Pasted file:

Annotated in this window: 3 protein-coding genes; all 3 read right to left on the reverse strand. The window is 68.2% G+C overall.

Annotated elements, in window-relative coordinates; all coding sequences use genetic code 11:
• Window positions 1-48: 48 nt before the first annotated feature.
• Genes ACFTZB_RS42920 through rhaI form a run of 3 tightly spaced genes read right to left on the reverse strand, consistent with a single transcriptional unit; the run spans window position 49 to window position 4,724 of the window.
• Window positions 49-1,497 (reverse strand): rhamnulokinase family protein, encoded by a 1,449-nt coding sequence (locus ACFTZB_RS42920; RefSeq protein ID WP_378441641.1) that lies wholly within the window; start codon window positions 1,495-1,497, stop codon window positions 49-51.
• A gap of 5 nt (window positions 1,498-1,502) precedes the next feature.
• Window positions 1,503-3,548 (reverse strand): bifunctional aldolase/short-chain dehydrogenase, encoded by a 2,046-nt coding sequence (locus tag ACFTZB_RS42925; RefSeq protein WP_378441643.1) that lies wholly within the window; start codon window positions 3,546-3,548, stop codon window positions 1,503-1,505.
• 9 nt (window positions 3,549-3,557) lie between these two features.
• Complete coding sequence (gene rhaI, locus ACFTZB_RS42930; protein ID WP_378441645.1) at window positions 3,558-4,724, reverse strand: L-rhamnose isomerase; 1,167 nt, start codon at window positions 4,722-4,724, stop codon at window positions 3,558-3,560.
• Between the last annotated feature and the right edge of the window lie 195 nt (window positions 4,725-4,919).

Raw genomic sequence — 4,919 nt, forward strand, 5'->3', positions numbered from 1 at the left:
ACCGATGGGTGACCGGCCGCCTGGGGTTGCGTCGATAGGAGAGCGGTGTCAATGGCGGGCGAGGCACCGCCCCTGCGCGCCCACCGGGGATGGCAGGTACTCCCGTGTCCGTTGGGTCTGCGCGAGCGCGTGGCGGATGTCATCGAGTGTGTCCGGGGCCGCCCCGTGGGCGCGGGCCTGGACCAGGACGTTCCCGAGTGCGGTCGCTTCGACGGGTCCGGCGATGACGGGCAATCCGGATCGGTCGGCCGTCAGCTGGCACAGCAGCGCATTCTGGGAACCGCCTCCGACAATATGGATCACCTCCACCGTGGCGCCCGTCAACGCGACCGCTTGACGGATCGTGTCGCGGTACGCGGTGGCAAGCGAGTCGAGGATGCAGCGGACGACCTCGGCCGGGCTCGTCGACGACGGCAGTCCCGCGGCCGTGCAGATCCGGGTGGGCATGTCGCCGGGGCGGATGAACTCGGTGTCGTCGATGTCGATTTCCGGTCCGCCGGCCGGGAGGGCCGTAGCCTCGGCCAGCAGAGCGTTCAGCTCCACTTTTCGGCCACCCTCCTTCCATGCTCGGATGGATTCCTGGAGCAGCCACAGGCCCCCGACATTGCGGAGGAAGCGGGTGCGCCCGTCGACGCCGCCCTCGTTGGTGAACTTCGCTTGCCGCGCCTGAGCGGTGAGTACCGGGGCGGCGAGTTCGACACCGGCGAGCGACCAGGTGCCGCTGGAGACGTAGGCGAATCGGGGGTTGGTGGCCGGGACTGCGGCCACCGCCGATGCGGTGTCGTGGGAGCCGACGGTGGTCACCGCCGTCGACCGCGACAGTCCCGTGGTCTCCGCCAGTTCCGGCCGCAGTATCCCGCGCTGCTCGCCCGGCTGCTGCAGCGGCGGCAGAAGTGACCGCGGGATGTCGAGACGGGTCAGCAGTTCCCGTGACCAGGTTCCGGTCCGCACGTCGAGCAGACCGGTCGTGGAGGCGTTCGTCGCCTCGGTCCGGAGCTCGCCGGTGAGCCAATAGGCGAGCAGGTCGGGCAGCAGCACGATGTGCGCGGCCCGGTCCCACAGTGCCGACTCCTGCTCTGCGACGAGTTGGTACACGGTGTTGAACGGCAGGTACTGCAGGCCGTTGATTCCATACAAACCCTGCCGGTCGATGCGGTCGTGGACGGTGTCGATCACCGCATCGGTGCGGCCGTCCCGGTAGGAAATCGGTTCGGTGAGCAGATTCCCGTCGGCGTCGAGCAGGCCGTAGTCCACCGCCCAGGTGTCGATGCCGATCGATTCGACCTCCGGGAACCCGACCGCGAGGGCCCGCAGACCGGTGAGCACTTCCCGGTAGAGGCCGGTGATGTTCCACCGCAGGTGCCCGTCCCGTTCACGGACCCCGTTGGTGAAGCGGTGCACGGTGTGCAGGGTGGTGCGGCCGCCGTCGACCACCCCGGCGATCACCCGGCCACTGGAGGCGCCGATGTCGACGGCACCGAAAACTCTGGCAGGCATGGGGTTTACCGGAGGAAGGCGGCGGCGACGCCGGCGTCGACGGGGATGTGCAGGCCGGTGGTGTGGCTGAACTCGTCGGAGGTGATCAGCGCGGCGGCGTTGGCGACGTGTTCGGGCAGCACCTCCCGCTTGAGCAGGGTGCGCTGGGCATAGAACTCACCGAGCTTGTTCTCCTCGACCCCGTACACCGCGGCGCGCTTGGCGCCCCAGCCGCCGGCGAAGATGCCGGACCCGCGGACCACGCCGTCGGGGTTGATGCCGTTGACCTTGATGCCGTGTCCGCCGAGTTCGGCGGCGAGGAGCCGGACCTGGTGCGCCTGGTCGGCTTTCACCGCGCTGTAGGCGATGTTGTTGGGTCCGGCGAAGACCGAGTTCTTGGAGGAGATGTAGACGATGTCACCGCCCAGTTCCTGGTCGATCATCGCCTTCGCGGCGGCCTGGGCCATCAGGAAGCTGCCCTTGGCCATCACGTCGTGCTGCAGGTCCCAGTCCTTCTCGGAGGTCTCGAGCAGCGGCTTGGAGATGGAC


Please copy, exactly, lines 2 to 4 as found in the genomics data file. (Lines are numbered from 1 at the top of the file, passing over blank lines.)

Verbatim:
Annotated elements, in window-relative coordinates; all coding sequences use genetic code 11:
• Window positions 1-48: 48 nt before the first annotated feature.
• Genes ACFTZB_RS42920 through rhaI form a run of 3 tightly spaced genes read right to left on the reverse strand, consistent with a single transcriptional unit; the run spans window position 49 to window position 4,724 of the window.